Tuesday, 16 April 2013

Shipwreck Victim and Brothel Owner Killer Hanged.

In 1865 shipwreck victim Henry Brown was hanged in public at Kirkdale after being convicted of murder for which the motive was never properly established.

32 year old Brown was a boatswain on the Culloden which was wrecked whilst sailing from Quebec to Liverpool in 1854. He was cast adrift in a lifeboat with three others for ten days and survived on a small number of biscuits before being picked up off the coast of Ireland.

By the 1860s Brown had married and set up home in Crump Street where he ran a brothel. He spent the evening of Saturday 3rd December 1864 drinking at Dawson's public house in Greenland Street with friend Thomas Lindon. A man called Thomas McCarthy, who had had a long standing feud with Brown for reasons that were never established, then went into the pub with his landlady and had a glass of ale with Brown, but soon afterwards the three men were arguing in Crump Street. This led to Brown striking McCarthy about the face with the butt of a pistol, while Lindon then kicked him as he was on the floor. Brown's wife then came out of their house and hit McCarthy with a bottle.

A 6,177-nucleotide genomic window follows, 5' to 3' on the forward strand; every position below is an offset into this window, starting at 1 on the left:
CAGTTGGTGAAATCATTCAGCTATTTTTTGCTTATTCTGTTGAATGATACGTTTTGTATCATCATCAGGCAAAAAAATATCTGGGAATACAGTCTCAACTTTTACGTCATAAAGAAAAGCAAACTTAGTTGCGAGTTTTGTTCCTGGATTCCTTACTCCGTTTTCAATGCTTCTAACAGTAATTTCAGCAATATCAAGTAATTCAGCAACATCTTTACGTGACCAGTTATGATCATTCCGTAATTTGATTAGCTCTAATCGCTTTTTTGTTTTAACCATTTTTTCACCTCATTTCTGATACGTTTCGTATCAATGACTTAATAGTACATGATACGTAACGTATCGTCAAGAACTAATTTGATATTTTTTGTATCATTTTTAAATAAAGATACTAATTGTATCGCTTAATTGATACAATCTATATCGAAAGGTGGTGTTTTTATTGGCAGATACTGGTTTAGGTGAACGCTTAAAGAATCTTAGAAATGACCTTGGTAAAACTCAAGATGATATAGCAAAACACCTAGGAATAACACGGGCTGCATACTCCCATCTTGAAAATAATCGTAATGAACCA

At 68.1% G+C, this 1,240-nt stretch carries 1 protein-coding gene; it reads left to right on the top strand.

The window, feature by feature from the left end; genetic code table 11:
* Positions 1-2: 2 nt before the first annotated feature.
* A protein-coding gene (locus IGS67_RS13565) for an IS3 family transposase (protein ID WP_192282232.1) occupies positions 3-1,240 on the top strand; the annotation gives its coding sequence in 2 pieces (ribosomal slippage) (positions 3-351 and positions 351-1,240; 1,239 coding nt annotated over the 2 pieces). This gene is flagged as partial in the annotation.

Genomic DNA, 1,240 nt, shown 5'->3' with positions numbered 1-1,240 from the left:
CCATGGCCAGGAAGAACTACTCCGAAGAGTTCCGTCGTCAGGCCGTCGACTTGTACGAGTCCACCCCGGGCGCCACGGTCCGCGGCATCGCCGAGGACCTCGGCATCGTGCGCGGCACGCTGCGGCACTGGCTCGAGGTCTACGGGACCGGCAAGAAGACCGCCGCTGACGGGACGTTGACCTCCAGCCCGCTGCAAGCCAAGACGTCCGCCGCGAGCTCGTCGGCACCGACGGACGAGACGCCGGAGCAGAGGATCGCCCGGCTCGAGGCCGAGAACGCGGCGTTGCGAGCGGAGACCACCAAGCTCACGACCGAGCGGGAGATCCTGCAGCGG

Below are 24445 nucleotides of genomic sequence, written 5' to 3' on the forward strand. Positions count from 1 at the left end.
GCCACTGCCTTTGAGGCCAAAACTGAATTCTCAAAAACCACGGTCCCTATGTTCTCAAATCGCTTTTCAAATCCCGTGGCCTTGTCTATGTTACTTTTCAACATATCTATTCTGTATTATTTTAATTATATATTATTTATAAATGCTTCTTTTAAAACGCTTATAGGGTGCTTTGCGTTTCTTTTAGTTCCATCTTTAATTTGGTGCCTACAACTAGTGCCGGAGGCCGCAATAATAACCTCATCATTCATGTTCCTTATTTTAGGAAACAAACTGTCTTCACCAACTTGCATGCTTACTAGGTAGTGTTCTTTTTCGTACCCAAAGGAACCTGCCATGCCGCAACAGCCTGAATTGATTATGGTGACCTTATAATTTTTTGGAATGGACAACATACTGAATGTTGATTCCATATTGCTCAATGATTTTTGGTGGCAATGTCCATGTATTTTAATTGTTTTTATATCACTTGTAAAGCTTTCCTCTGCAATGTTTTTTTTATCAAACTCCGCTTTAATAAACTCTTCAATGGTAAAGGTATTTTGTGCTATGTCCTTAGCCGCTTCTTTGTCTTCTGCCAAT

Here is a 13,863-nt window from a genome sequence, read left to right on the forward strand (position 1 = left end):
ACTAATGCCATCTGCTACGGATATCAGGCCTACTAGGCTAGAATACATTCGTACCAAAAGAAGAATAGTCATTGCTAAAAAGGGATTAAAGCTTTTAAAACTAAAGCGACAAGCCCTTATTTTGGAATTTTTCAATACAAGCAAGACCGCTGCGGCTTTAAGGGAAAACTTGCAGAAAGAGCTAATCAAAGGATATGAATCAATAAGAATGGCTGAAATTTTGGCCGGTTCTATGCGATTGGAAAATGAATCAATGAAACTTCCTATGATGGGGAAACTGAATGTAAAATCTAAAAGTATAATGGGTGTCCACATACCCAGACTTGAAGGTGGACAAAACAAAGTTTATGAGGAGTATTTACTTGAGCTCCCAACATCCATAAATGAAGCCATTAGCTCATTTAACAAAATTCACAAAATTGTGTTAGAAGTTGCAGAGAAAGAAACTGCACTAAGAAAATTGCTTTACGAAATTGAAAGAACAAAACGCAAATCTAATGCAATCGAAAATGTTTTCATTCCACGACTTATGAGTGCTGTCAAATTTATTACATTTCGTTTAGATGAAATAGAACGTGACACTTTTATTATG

McCarthy did not admit himself to the Southern Hospital until the next day and died of brain injuries the following Wednesday. Brown and Lindon had initially been charged with assault but this was changed to murder following the death and they were tried on 17th December at the Liverpool Assizes. Witnesses told how they had seen McCarthy and Lindon fighting before Brown hit McCarthy with the pistol. In his summing up, the judge drew attention to the fact Brown had shouted to Lindon to kill McCarthy whilst he was down. Both men were found guilty and sentenced to death, although the recommendation of mercy for Lindon was upheld.

Whilst awaiting his fate in Kirkdale Gaol Brown read religious texts and continued to maintain that he had not intended to kill McCarthy.  On the day before his execution he was visited by his father and pregnant wifeand encouraged her to sell up her possessions and go to a better life in America.

Saturday 7th January, the date of the execution was a bitterly cold day and Brown refused breakfast, instead writing a final letter to his wife and unborn child. The crowd was much lower than had attended previous multiple executions there and was estimated at 10-15,000 by the Liverpool Mercury. Brown cried out 'Lord Have Mercy On My Soul' before Calcraft drew the bolt that sent him to his death.

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